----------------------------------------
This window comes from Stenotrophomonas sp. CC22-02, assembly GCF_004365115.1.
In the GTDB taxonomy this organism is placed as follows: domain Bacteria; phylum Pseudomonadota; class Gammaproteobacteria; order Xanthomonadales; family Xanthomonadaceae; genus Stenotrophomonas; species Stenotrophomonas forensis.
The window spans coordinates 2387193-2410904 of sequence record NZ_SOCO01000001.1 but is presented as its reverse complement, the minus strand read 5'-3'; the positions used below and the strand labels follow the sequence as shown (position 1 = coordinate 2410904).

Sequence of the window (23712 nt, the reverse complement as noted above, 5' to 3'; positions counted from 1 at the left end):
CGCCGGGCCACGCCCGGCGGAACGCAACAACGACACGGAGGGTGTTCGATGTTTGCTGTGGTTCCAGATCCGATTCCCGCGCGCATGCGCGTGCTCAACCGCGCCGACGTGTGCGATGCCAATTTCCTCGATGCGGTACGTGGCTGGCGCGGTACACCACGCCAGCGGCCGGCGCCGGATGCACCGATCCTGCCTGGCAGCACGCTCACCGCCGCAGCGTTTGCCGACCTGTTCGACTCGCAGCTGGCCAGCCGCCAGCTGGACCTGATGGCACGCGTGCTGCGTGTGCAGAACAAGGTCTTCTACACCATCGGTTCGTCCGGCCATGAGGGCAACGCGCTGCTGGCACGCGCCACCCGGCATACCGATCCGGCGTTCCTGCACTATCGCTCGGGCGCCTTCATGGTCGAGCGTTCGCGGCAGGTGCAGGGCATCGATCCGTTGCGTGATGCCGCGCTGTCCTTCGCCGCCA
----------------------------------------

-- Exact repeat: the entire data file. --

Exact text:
This window comes from Stenotrophomonas sp. CC22-02, assembly GCF_004365115.1.
In the GTDB taxonomy this organism is placed as follows: domain Bacteria; phylum Pseudomonadota; class Gammaproteobacteria; order Xanthomonadales; family Xanthomonadaceae; genus Stenotrophomonas; species Stenotrophomonas forensis.
The window spans coordinates 2387193-2410904 of sequence record NZ_SOCO01000001.1 but is presented as its reverse complement, the minus strand read 5'-3'; the positions used below and the strand labels follow the sequence as shown (position 1 = coordinate 2410904).

Sequence of the window (23712 nt, the reverse complement as noted above, 5' to 3'; positions counted from 1 at the left end):
CGCCGGGCCACGCCCGGCGGAACGCAACAACGACACGGAGGGTGTTCGATGTTTGCTGTGGTTCCAGATCCGATTCCCGCGCGCATGCGCGTGCTCAACCGCGCCGACGTGTGCGATGCCAATTTCCTCGATGCGGTACGTGGCTGGCGCGGTACACCACGCCAGCGGCCGGCGCCGGATGCACCGATCCTGCCTGGCAGCACGCTCACCGCCGCAGCGTTTGCCGACCTGTTCGACTCGCAGCTGGCCAGCCGCCAGCTGGACCTGATGGCACGCGTGCTGCGTGTGCAGAACAAGGTCTTCTACACCATCGGTTCGTCCGGCCATGAGGGCAACGCGCTGCTGGCACGCGCCACCCGGCATACCGATCCGGCGTTCCTGCACTATCGCTCGGGCGCCTTCATGGTCGAGCGTTCGCGGCAGGTGCAGGGCATCGATCCGTTGCGTGATGCCGCGCTGTCCTTCGCCGCCA